Update for Campfire Tape:
I gunned it down to San Pedro Bay,
Watched my ship sail in, watched it sail away.
The sun was sinking into the sea,
But a ball of fire inside of me
Was burning my motor and driving me hard
Past the big hair on the Boulevard.
Other critics have objected to certain innovations in spelling, such as “ca’n’t”, “wo’n’t”, “traveler”. In reply, I can only plead my firm conviction that the popular usage is wrong. As to “ca’n’t”, it will not be disputed that, in all other words ending in “n’t”, these letters are an abbreviation of “not”; and it is surely absurd to suppose that, in this solitary instance, “not” is represented by ” ‘t”! In fact “can’t” is the proper abbreviation for “can it”, just as “is’t” is for “is it”. Again, in “wo’n’t”, the first apostrophe is needed, because the word “would” is here abridged into “wo”: but I hold it proper to spell “don’t” with only one apostrophe, because the word “do” is here complete. As to such words as “traveler”, I hold the correct principle to be, to double the consonant when the accent falls on that syllable; otherwise to leave it single. This rule is observed in most cases (e.g. we double the “r” in “preferred”, but leave it single in “offered”), so that I am only extending, to other cases, an existing rule. I admit, however, that I do not spell “parallel”, as the rule would have it; but here we are constrained, by the etymology, to insert the double “l”.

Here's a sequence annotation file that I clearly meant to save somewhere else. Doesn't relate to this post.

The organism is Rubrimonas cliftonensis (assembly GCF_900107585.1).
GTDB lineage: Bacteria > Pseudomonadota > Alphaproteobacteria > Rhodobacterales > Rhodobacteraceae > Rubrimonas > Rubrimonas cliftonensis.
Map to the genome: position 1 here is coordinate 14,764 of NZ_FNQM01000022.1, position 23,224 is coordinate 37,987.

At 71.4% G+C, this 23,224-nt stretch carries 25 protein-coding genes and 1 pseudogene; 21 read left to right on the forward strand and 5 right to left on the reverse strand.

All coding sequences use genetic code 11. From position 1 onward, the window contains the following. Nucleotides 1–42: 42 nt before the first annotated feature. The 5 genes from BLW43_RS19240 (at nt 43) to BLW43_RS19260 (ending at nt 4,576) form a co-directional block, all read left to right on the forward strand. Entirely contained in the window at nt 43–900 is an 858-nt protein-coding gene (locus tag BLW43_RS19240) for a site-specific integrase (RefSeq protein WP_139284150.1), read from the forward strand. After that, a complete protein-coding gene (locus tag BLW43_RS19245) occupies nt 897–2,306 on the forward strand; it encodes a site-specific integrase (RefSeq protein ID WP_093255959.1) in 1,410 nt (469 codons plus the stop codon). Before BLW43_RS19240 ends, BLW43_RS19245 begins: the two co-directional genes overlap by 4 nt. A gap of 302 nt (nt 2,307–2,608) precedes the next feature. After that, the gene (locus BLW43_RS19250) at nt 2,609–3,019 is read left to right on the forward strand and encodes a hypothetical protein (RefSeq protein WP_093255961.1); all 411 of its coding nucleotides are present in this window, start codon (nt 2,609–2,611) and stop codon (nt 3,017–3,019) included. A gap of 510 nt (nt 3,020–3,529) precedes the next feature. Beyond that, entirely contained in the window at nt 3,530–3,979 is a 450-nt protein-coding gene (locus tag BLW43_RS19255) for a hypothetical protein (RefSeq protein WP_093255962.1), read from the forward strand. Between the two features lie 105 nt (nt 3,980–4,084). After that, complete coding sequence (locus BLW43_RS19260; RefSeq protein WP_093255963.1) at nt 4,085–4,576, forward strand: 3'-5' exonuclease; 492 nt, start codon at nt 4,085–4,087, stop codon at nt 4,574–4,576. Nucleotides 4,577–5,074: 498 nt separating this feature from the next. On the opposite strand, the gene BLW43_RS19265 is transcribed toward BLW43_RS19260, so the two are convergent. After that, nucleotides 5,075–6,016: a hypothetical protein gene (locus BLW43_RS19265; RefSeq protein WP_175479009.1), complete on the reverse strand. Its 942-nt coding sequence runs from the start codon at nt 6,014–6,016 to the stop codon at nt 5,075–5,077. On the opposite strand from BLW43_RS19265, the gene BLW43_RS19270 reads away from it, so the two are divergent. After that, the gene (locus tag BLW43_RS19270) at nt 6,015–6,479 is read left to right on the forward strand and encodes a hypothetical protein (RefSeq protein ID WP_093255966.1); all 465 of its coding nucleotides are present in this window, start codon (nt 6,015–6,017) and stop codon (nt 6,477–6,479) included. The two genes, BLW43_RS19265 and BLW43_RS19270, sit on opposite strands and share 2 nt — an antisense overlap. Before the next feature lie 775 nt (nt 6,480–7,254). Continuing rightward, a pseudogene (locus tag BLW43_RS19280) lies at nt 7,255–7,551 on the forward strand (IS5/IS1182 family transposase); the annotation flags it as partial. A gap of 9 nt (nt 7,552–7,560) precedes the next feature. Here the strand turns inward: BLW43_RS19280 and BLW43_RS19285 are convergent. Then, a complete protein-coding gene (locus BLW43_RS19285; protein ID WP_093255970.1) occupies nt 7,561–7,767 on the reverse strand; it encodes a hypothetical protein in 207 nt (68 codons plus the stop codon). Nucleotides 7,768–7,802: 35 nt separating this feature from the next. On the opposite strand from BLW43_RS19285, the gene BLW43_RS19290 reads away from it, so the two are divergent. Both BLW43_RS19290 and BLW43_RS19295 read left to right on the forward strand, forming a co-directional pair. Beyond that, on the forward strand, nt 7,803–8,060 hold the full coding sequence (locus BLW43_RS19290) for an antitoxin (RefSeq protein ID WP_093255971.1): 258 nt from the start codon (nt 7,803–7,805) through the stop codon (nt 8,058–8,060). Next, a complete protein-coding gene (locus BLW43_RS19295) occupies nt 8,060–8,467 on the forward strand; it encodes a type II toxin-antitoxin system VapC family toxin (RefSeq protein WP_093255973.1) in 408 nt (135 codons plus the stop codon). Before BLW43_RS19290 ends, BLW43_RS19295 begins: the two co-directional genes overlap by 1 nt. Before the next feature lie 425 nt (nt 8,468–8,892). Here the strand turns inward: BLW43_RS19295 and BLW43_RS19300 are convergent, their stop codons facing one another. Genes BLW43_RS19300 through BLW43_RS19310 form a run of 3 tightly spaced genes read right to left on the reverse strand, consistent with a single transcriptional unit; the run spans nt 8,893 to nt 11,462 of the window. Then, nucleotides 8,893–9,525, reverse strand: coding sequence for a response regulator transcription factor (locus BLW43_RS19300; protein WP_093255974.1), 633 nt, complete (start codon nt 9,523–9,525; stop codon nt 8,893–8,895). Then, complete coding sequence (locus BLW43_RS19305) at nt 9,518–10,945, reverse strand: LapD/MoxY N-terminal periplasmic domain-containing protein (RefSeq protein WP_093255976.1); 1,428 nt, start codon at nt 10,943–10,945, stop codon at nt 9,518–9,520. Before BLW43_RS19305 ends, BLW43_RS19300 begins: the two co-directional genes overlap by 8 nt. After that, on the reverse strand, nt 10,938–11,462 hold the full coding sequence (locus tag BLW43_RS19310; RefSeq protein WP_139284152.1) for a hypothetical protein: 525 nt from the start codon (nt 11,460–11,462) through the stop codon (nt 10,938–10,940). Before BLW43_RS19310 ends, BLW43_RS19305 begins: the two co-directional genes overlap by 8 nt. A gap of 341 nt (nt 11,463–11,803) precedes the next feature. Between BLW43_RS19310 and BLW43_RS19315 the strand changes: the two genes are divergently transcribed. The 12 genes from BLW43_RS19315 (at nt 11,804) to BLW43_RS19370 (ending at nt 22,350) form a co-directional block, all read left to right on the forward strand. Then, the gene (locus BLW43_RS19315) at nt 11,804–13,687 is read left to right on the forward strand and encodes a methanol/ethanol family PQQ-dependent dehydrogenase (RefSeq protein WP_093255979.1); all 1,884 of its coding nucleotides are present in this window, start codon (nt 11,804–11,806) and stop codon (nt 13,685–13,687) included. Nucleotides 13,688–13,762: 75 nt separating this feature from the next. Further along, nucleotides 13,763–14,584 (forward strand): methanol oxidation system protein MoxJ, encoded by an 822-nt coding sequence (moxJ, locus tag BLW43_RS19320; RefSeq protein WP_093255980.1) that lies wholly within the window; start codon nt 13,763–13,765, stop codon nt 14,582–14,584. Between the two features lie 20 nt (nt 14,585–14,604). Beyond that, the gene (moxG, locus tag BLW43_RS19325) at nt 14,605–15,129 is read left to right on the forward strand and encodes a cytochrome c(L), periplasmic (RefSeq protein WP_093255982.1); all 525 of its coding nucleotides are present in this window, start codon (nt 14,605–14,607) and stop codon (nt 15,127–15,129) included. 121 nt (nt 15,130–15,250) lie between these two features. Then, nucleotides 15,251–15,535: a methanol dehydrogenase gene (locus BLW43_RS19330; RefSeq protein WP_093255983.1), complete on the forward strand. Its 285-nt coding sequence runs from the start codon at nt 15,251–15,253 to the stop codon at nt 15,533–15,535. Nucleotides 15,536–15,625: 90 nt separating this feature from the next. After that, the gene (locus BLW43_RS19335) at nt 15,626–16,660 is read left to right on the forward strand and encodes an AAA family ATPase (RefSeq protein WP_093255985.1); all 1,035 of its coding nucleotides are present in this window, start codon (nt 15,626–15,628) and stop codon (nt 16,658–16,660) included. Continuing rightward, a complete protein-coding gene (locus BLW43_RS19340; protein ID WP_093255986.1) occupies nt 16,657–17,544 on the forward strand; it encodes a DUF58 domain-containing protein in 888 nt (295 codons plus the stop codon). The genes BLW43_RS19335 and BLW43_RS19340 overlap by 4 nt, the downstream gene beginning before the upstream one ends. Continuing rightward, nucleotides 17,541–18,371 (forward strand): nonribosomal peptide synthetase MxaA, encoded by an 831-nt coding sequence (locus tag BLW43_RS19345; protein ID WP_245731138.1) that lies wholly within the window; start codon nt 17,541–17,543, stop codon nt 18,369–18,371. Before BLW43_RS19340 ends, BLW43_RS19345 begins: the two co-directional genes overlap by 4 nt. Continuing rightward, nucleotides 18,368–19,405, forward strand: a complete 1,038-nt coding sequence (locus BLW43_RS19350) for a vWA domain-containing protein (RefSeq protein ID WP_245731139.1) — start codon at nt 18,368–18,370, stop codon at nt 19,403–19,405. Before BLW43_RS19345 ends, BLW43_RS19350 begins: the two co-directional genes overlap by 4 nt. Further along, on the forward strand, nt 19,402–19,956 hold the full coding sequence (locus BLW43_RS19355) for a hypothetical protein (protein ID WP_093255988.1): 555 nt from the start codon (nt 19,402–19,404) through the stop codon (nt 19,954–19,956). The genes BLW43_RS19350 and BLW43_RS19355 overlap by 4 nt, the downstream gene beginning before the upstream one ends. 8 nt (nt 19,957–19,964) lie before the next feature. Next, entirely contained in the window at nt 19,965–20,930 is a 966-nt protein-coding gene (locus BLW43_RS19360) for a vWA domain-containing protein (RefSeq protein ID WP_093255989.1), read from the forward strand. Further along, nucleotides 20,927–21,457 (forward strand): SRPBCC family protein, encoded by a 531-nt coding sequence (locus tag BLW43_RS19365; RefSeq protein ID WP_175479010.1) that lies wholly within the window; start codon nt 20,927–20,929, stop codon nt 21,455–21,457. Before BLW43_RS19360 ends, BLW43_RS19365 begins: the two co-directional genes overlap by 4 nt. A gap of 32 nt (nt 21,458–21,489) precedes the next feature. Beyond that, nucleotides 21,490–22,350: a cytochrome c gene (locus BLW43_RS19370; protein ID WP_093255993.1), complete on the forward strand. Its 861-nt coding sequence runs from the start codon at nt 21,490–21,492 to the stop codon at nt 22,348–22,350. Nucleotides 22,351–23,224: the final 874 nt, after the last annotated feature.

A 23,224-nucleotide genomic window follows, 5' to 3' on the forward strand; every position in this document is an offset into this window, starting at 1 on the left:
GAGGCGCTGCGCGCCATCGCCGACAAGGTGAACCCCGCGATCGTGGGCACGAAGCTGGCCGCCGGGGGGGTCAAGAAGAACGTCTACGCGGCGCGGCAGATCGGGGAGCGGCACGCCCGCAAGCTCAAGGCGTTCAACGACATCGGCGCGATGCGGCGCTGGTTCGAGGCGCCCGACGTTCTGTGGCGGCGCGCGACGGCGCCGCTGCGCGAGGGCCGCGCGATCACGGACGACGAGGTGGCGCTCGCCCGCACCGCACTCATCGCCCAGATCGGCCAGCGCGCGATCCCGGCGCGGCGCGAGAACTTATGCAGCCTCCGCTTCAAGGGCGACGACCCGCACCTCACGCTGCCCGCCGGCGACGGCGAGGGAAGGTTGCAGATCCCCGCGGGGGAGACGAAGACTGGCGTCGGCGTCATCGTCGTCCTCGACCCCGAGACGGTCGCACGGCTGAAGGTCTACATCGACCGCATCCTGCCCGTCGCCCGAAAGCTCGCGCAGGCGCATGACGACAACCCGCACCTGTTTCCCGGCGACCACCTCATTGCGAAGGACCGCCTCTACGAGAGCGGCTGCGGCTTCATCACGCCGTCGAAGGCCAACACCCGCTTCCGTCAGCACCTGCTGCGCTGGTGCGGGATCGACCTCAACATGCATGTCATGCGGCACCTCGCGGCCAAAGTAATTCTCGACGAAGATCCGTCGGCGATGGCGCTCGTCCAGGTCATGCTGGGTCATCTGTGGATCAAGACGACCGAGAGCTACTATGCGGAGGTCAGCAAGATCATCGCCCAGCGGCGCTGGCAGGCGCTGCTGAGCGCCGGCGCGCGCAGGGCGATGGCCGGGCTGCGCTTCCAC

Lewis Carroll [sic]: Sylvie and Bruno Concluded, Preface, 1893.
Image: Harry Furniss: Illustration for Lewis Carroll: Sylvie and Bruno Concluded, 1893,
scanned by Ignacio Fernández Galván from “The Complete Illustrated Works of Lewis Carroll”,
Chancellor Press, ISBN 978-0-907486-21-3.